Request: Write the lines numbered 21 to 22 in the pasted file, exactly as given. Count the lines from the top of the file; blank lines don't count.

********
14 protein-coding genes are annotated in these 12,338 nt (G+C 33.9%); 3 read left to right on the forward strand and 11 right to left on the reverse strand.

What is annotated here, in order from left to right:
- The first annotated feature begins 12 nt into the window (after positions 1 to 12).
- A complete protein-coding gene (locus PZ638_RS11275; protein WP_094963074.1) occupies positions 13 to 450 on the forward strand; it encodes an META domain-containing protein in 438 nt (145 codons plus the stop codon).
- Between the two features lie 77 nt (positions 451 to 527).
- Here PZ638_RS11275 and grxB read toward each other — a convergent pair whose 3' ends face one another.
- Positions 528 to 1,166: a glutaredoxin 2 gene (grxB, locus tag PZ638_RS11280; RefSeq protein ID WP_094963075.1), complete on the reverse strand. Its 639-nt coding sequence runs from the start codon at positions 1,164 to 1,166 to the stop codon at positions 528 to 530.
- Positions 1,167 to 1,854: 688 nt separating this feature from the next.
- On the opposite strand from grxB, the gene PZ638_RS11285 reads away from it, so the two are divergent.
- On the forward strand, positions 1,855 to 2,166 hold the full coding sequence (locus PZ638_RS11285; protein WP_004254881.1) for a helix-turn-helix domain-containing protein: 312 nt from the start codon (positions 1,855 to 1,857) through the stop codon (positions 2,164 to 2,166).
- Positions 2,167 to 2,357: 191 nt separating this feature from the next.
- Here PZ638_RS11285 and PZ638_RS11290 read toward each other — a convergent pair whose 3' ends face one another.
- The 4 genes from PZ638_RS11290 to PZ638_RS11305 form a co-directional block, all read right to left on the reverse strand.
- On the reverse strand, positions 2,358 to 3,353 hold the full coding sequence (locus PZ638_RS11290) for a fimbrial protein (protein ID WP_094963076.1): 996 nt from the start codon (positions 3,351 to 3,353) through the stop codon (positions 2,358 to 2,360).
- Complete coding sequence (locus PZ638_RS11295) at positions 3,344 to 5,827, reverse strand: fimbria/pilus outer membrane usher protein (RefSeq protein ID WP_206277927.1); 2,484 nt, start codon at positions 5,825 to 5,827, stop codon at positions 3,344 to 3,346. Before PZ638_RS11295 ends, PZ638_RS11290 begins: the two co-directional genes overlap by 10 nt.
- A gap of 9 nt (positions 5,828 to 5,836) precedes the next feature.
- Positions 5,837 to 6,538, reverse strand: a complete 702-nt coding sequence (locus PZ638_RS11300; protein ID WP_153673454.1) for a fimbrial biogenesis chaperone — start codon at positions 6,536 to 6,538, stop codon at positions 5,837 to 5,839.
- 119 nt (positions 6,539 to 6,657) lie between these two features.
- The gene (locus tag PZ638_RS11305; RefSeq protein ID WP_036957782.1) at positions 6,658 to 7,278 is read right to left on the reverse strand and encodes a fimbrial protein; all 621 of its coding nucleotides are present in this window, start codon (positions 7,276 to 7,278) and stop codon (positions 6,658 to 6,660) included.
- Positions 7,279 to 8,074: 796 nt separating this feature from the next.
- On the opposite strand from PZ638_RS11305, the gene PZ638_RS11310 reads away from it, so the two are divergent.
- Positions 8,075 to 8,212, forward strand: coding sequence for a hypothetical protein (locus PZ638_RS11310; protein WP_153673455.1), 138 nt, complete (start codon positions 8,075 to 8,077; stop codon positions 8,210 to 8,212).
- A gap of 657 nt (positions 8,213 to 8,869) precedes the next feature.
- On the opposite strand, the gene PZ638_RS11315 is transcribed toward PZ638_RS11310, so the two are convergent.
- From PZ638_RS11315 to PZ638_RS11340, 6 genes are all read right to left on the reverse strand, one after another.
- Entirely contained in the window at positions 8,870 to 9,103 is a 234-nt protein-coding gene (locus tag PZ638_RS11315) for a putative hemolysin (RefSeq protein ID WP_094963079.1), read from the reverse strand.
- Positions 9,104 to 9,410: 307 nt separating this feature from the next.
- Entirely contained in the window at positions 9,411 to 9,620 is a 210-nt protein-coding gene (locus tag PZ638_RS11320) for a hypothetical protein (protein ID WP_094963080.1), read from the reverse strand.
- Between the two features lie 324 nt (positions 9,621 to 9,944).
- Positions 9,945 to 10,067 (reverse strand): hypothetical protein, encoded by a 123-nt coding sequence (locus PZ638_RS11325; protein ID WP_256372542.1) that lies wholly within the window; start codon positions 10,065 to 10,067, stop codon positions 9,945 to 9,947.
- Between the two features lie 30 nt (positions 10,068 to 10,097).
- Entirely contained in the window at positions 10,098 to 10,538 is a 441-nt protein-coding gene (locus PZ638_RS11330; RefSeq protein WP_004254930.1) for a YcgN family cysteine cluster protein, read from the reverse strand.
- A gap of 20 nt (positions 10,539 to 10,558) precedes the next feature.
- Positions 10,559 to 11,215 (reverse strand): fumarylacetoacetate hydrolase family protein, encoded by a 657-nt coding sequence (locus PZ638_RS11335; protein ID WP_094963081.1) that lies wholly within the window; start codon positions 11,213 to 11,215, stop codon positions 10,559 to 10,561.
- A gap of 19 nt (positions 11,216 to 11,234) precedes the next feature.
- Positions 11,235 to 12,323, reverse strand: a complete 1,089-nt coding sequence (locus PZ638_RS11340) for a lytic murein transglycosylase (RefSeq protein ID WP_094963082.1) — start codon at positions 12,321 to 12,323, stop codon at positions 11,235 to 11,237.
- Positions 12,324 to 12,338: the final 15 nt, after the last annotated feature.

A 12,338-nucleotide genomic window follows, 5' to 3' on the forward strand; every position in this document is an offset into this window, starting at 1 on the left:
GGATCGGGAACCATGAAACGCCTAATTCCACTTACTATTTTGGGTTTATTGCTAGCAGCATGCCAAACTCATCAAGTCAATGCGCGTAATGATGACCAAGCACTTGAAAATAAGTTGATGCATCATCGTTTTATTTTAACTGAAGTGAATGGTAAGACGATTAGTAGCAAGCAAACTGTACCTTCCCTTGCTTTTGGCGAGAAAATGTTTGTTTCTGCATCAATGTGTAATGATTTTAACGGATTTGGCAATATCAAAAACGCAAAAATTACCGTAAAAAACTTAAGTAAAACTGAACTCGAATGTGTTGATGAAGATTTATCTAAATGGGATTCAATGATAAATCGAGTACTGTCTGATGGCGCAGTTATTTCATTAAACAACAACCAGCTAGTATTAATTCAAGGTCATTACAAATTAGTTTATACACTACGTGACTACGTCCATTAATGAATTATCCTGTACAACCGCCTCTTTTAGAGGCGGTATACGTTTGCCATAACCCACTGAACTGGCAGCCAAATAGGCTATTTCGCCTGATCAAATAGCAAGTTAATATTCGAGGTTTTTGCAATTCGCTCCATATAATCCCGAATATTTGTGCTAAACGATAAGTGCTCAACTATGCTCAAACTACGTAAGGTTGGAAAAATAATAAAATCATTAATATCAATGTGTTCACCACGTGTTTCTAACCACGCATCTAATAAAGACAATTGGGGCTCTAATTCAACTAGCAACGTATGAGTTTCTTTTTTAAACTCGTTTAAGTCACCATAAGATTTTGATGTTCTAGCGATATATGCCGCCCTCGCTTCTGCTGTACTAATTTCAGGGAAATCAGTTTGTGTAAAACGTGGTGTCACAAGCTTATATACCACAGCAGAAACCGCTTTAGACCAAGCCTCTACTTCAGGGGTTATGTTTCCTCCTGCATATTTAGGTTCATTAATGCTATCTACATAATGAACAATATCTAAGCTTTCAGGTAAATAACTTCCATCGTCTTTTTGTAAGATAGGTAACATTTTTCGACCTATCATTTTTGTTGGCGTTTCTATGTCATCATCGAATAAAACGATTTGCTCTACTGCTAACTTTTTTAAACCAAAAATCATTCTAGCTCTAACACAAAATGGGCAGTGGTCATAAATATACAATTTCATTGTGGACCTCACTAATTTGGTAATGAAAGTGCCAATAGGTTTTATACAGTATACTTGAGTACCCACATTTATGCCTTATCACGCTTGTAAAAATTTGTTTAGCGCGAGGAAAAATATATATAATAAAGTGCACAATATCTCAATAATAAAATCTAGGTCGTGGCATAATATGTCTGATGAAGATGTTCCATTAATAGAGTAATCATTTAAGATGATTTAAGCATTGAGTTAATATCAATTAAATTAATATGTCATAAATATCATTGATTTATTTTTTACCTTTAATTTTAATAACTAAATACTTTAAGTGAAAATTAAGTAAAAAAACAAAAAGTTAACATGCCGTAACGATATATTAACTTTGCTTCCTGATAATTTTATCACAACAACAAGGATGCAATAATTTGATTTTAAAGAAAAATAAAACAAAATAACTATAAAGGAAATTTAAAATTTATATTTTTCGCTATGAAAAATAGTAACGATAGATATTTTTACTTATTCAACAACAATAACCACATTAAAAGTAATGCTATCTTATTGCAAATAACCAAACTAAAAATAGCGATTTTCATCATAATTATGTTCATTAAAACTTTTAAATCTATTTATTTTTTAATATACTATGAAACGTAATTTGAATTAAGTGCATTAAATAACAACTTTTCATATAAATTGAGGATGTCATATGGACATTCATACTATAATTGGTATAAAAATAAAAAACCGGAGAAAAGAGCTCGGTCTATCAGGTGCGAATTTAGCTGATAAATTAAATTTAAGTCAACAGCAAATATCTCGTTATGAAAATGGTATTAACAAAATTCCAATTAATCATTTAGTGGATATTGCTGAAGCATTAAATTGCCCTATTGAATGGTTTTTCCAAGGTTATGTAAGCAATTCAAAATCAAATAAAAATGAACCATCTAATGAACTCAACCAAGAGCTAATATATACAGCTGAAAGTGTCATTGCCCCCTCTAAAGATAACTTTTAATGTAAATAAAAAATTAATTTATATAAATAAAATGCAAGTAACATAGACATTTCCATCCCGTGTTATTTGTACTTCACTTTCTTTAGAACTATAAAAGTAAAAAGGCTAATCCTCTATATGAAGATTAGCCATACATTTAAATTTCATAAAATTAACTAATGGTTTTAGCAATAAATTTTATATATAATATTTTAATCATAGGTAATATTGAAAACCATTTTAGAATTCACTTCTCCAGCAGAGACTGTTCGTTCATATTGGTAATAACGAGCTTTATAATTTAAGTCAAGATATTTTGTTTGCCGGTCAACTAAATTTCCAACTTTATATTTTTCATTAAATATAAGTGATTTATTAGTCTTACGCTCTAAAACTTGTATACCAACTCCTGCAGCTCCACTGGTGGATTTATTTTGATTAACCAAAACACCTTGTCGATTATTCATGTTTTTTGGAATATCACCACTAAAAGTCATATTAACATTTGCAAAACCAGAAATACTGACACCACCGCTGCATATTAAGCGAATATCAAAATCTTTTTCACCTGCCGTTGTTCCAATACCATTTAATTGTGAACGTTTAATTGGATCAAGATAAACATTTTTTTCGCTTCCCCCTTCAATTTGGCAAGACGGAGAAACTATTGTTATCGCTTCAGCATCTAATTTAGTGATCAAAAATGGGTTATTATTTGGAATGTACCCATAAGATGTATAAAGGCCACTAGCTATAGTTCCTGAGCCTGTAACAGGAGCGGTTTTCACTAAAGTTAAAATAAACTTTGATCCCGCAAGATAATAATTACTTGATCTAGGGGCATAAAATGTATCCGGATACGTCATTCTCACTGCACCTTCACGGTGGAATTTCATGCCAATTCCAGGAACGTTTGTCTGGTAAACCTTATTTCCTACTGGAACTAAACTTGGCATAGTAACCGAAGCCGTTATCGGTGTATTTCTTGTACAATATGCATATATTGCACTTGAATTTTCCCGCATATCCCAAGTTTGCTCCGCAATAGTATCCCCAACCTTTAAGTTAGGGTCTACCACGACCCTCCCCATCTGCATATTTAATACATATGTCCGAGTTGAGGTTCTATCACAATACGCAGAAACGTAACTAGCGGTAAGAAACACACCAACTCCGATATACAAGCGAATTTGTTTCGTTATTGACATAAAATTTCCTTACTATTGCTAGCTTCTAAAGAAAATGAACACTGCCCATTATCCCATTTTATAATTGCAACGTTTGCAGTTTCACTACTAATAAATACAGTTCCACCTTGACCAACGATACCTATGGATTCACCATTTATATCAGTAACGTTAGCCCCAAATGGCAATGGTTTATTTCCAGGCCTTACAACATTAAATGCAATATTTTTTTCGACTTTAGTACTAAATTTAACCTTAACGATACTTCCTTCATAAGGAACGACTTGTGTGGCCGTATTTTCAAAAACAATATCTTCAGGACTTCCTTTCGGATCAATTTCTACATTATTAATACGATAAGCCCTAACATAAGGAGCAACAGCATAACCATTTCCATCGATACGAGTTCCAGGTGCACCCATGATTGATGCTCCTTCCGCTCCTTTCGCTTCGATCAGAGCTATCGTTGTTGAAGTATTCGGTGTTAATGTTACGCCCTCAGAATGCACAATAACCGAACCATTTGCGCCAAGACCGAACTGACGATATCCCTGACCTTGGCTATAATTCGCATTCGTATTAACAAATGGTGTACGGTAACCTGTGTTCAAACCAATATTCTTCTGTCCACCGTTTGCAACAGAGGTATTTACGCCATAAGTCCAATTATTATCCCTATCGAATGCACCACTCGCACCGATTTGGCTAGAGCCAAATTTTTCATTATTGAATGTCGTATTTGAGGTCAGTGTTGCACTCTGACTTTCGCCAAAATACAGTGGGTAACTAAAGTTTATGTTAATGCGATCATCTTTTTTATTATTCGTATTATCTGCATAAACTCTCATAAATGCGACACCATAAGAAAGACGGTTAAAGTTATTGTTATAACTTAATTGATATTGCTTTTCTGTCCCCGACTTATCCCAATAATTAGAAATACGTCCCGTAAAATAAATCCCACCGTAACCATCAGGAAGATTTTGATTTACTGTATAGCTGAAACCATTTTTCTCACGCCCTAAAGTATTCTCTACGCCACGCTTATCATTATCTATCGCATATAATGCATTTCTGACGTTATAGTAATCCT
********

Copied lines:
- On the opposite strand from PZ638_RS11305, the gene PZ638_RS11310 reads away from it, so the two are divergent.
- Positions 8,075 to 8,212, forward strand: coding sequence for a hypothetical protein (locus PZ638_RS11310; protein WP_153673455.1), 138 nt, complete (start codon positions 8,075 to 8,077; stop codon positions 8,210 to 8,212).